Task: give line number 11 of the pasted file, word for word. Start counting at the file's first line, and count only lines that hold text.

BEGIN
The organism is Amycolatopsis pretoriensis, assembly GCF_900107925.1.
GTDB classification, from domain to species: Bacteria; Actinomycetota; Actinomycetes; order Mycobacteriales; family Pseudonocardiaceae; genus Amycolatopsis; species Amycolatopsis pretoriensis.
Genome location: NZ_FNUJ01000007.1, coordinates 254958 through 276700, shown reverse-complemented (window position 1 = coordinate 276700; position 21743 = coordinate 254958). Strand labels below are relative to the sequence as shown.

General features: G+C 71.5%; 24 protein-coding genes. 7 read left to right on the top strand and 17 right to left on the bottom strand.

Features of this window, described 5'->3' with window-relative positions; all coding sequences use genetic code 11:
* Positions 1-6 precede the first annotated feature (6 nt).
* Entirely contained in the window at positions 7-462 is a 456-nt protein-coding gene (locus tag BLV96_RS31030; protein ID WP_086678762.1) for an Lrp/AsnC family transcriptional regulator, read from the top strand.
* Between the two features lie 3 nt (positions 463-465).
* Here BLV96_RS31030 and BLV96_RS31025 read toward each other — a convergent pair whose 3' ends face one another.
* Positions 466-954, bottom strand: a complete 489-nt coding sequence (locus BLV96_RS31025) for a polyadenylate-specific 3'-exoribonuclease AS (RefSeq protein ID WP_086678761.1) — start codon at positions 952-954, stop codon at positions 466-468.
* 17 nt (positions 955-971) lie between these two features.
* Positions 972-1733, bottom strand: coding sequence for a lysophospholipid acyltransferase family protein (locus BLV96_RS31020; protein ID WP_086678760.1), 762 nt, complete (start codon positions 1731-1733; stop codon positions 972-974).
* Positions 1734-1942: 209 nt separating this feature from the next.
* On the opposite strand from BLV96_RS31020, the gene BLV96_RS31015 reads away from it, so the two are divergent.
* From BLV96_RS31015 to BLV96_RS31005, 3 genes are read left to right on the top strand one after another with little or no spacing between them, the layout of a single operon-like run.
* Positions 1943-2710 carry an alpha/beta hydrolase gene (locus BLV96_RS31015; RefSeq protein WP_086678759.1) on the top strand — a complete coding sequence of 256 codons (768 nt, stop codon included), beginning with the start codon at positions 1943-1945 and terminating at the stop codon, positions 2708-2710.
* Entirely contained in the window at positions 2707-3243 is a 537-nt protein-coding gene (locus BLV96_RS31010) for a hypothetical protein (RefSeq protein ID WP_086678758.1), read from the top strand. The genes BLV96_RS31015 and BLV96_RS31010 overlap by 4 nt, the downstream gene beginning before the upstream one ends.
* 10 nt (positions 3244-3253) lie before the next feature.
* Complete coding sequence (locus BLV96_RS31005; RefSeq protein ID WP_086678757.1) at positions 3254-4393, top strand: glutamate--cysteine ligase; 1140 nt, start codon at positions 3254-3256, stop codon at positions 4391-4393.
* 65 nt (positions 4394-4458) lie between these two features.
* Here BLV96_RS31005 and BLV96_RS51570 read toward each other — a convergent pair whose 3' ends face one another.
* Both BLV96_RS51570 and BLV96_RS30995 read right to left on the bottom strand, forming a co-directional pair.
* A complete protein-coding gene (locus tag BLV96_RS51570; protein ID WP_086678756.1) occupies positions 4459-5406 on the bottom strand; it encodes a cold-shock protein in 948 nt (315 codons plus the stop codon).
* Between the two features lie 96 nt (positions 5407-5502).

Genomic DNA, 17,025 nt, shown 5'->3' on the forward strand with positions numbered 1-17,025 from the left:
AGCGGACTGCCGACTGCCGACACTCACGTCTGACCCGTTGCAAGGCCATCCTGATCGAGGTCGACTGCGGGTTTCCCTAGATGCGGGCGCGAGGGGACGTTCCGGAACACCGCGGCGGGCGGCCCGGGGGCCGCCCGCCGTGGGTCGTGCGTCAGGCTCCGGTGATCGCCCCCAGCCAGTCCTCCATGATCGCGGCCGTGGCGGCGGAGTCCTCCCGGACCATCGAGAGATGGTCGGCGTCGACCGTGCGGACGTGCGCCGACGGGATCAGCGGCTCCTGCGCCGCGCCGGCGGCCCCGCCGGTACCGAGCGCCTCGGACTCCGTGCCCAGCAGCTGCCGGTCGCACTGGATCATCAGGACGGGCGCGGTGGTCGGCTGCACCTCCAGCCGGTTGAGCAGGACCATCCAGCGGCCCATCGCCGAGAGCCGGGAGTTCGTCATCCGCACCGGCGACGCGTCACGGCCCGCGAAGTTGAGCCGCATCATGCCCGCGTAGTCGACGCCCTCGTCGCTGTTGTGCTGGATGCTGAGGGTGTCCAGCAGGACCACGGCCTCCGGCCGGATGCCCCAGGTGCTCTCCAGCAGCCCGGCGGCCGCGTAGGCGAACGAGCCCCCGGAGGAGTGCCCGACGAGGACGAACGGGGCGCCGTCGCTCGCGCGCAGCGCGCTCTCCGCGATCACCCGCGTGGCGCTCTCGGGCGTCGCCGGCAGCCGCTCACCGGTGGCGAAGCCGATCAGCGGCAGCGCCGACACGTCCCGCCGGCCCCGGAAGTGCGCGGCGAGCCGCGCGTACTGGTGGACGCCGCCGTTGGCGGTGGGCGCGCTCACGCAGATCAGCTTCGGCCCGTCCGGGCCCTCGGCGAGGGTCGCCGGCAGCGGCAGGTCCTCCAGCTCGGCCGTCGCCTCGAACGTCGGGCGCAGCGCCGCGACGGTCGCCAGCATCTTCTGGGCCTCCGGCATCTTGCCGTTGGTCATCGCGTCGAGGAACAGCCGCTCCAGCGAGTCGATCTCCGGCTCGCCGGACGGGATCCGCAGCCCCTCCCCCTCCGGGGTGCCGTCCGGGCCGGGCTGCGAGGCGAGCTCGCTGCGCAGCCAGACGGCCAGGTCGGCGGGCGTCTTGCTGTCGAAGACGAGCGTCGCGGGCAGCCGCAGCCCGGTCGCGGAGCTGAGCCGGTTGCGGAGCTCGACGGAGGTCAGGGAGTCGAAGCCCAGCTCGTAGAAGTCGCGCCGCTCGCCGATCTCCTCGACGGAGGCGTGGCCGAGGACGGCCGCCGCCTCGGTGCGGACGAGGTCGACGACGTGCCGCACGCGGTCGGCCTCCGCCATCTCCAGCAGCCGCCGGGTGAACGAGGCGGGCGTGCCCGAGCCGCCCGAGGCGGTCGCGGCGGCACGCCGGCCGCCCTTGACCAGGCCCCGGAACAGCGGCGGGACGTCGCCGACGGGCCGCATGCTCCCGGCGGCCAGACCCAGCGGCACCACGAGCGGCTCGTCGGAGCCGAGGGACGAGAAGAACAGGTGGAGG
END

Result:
* 17 nt (positions 955-971) lie between these two features.